I didn’t even know this pilot existed until my friend Jennie brought it up – it’s based on a 2000 movie starring Dennis Quaid of the same name. However this TV version features a female police detective in present day who discovers she is able to speak via ham radio with her estranged father who died in 1996. They have to “work together to change the history of tragic events to come.” Starring Mehki Phifer & Peyton List of Mad Men fame. While this wouldn’t usually be on my TV line-up, I still think it has the potential to be a great series.


Thursdays, 9:00pm • FOX

Dan Fogelman of Crazy Stupid Love and This Is Us (see above) has HIT A HOME RUN this TV season, as his other show, Pitch has also been picked up to series. The show centers on a young female baseball player who becomes the first MLB pitcher. Think Mo’ne Davis, but a few years from now. It stars newcomer Kylie Bunbury as lead Ginny Baker,  my forever boo Mark-Paul Gosselaar, Mark Consuelos, Ali Larter and Dan Lauria, the dad from The Wonder Years who I also had an irrational fear of. Again, this type of sports show isn’t my usual jam, but I feel like it has Friday Night Lights vibe in that you won’t be focusing so much on the sport, but rather the good drama happening during it.

Shots Fired

*Midseason* Wednesdays, 8:00pm • FOX

I recently got into American Crime and loved both seasons so much – it felt like it should be required viewing for all Americans, since it deals with tough issues like racism and gun control that we’re dealing with day to day. Shots Fired has that same feel. The series from EP Gina Prince-Bythewood, the brilliant writer behind Love & Basketball and Beyond the Lights, takes place in a small Southern town where racially charged shootings have just occurred. It stars Sanaa Lathan, Helen Hunt, Richard Dreyfuss, Stephen Moyer, and Tristan Wilds – not to mention I am 100% behind the title of this show.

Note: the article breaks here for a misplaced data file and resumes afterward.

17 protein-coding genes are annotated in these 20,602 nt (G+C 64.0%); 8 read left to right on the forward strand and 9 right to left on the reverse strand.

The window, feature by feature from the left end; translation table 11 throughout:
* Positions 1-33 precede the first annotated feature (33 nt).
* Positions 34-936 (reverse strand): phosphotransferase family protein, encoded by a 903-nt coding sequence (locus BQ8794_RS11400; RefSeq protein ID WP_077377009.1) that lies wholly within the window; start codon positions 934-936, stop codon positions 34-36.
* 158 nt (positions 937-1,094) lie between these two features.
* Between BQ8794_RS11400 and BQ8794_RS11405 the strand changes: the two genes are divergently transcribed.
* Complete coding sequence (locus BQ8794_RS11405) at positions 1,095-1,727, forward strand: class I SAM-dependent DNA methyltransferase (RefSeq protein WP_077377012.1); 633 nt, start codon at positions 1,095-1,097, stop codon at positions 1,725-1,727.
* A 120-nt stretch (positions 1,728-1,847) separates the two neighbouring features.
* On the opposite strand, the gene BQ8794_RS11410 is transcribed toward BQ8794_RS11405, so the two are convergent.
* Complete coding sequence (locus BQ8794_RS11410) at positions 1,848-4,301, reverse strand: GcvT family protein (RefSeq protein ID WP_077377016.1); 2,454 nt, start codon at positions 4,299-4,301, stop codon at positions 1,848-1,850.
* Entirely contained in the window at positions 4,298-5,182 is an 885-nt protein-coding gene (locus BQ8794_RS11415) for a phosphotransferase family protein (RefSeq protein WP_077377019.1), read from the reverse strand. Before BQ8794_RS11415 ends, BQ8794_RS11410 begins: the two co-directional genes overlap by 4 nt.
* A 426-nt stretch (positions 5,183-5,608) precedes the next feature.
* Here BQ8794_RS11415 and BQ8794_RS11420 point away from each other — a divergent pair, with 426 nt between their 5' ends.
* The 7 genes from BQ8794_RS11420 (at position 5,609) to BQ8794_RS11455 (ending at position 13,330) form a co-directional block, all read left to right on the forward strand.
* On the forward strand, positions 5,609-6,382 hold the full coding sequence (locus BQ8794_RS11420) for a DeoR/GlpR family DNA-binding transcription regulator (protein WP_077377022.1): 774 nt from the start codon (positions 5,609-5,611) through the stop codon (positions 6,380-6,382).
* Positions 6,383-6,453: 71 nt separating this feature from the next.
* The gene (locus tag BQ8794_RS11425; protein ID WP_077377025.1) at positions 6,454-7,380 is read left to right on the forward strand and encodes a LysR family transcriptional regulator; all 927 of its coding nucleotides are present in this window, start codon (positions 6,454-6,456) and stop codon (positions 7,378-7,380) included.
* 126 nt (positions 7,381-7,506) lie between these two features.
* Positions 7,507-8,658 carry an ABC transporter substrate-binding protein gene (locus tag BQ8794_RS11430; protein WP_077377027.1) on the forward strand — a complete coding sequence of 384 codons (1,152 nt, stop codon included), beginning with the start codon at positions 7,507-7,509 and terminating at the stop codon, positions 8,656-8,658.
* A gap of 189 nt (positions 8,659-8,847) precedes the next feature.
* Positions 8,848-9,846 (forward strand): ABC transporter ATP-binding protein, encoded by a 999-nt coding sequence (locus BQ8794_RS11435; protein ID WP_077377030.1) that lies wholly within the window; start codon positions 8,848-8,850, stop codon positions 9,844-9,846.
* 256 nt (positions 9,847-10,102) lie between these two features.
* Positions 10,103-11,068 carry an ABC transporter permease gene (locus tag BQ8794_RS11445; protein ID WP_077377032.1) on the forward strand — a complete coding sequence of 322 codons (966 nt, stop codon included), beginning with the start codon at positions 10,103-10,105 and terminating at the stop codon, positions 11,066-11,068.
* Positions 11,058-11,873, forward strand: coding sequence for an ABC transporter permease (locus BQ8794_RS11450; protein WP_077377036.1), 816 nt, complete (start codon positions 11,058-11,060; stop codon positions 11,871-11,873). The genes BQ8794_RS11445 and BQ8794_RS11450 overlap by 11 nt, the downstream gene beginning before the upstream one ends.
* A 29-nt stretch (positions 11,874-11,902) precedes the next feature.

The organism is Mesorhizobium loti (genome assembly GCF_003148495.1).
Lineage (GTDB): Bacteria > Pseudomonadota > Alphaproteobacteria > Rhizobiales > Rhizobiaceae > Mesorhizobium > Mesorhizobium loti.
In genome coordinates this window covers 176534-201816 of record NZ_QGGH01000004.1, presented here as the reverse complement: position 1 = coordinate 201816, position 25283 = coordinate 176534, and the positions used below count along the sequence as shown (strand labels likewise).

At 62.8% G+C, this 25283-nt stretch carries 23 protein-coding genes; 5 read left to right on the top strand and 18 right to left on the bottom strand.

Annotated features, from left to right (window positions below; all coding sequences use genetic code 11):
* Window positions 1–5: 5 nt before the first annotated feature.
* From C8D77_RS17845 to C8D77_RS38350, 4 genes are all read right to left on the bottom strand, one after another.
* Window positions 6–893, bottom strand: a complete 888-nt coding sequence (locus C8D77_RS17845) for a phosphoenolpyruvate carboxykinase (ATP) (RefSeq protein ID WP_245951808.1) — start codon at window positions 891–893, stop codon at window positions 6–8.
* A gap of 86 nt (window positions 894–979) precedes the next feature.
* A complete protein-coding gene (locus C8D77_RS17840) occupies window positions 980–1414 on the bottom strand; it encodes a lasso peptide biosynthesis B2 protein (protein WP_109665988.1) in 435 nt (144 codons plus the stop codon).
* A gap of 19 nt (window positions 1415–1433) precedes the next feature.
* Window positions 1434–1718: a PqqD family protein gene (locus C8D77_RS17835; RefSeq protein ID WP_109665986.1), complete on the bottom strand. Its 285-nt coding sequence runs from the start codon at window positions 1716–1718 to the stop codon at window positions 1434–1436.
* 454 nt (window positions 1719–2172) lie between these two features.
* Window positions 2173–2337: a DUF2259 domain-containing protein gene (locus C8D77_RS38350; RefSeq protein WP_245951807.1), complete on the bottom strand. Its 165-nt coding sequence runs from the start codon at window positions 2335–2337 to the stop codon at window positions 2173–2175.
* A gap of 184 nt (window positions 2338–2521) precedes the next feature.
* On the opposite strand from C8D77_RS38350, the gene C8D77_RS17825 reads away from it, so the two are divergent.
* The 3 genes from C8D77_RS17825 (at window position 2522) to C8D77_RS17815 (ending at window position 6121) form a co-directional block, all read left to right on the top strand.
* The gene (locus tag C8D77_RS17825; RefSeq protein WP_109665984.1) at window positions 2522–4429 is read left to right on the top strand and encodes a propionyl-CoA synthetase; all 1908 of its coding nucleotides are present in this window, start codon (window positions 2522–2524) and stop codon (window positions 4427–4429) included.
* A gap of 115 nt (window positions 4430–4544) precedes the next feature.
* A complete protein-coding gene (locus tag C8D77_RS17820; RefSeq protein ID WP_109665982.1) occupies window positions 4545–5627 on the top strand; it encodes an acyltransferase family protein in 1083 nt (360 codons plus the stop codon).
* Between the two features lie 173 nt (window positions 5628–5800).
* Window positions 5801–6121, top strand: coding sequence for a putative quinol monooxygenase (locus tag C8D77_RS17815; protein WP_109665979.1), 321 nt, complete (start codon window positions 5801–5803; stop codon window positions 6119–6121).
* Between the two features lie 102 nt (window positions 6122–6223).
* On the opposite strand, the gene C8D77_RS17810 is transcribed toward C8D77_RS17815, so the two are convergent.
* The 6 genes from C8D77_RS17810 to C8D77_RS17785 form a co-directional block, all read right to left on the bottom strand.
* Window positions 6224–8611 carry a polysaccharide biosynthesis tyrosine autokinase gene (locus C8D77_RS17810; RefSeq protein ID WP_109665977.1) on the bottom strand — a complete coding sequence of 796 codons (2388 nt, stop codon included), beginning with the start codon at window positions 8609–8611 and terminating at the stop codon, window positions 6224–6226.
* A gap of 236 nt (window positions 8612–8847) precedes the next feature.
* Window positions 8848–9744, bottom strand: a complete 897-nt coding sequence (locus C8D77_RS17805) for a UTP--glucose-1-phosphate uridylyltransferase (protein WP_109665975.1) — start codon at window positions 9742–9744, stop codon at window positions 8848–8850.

Honorable Mentions

Still Star-Crossed (ABC) {Midseason} – As previously menitoned, I will follow Shonda to the ends of the TV earth. Her latest show is written by a Scandal alum, and based on the book by Melinda Taub. This period drama picks up where Romeo & Juliet left off, and what happens to the Montagues and Capulets once R&J drank the poison. I am such a sucker for Shakespeare that I would’ve watched this anyways, but the Shondaland factor just ups it a bunch of notches.

Bull (CBS) {Tuesdays at 9p} Hamilton’s George Washington AKA Chris Jackson plays a possibly gay dresser in this show kind of based off of Dr. Phil’s life. Except much more interesting and no Dr. Phil.